Besides the fact that the platform is intended to be entirely headless (presenting a different set of challenges and complexities regarding communication between the UI and the brains, which you did allude to), it’s not clear to me what limitations exist specifically with Elk to prevent one from recording 32 tracks at a time. (Lack of recording functionality at this time within Sushi notwithstanding, and limitations of SD notwithstanding - willing to prototype and await RPi 4 with USB drive support)

The Elk Pi Hat indicates that it offers 32 digital ins and outs (in addition to other ins and outs). It won’t be possible to code a DAW to support recording 32 tracks at a time (even at 44.1k)?

Does the Elk Pi Hat support all of the indicated channels at the max rates (e.g. 192k)?

What is the max number of simultaneous audio I/O channels that Elk Pi Hat supports, and at what sample rate? The specs would suggest that it can support 6 analog and 32 digital in/out simultaneously, perhaps at 192k?

Also, what format is the digital I/O? Presumably there still needs to be some type of mux or interface to break that out to desired digital format (Dante, AES/EBU, AES50/67, Lightpipe, etc etc)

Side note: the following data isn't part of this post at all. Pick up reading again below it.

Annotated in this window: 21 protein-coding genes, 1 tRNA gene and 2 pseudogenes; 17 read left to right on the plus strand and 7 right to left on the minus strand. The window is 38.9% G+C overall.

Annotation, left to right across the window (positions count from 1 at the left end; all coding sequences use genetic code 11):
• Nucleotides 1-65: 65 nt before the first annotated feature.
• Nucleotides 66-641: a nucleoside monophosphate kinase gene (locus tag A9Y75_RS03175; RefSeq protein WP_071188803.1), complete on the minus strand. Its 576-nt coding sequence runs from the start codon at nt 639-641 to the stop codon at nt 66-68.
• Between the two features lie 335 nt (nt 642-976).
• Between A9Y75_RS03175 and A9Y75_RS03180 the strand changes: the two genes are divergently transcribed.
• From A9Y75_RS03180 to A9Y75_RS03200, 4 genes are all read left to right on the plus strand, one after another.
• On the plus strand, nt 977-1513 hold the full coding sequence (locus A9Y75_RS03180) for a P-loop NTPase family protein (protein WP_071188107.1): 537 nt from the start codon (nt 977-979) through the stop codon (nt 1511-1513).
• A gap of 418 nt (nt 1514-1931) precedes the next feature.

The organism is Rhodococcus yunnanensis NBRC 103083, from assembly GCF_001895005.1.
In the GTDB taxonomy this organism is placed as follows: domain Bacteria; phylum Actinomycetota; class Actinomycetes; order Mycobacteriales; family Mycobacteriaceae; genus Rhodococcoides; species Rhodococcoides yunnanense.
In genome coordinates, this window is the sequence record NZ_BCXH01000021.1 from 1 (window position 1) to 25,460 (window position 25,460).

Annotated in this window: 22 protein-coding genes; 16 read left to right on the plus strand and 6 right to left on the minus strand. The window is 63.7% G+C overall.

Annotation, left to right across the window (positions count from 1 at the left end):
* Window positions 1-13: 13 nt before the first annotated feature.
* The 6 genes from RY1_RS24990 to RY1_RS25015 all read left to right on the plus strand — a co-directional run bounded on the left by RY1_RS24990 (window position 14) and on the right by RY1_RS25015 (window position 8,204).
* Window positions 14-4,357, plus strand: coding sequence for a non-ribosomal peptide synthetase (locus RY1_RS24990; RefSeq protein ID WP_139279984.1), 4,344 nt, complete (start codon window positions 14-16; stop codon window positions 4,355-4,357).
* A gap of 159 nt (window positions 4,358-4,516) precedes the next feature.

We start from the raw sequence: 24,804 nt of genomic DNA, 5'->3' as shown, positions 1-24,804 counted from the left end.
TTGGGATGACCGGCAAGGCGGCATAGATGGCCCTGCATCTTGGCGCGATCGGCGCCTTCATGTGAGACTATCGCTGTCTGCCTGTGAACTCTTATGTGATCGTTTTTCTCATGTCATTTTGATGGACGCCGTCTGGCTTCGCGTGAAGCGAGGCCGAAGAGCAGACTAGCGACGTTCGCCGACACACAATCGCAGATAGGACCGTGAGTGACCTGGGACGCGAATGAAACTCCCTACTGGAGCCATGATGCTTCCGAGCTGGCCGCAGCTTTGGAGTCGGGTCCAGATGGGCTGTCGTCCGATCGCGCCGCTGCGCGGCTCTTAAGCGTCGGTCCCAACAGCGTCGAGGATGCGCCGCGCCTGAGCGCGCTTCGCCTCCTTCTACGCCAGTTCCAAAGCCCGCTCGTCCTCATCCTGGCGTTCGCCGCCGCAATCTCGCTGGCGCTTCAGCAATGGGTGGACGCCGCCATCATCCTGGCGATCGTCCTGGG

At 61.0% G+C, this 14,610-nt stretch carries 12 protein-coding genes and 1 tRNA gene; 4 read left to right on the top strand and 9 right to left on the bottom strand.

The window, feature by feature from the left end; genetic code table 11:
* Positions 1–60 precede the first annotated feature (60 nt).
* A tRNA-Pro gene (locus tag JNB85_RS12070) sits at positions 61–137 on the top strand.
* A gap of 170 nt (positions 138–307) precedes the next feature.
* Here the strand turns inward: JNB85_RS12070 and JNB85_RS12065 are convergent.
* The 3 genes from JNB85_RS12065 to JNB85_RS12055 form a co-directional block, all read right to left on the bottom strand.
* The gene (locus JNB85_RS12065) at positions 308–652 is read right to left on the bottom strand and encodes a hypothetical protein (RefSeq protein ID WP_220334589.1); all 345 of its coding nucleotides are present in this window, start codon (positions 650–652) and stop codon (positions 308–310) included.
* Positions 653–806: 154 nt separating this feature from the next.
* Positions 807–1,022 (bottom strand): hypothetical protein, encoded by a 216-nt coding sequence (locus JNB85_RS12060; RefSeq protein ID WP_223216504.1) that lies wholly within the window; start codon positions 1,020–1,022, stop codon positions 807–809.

Just realized that I may have mis-understood the specifications of the Elk Pi Hat.

The spec list does say 32 digital ins and outs, which I seem to have assumed meant audio. Perhaps this is not the case? What are the “32 digital ins and outs” meant for?

The 32 “digital I/Os” that you are mentioning are not audio but GPIO (General Purpose Input Output) pins.

Basically to connect buttons, encoders, etc.

The analog audio section has 6 input channels & 8 output channels.

That makes way more sense. I did experience a few days of dreaming about standing up 36 channels of audio I/O. Back to reality :smiley:

This actually is good news for me, so I’m not stuck on dreaming about building a DAW from scratch. Realistic project ideas we are floating around: Get cheap pedalboards and rip out the guts, put in Elk and our own custom DSP. Build rackmount FX processors for the Juce plugins we’re developing. Build synths of course. Or unique audio processor devices with desktop-style interfaces.

So many cool things to do, and surely the RPi 3b+ will suffice for now :smiley:

Super excited, still.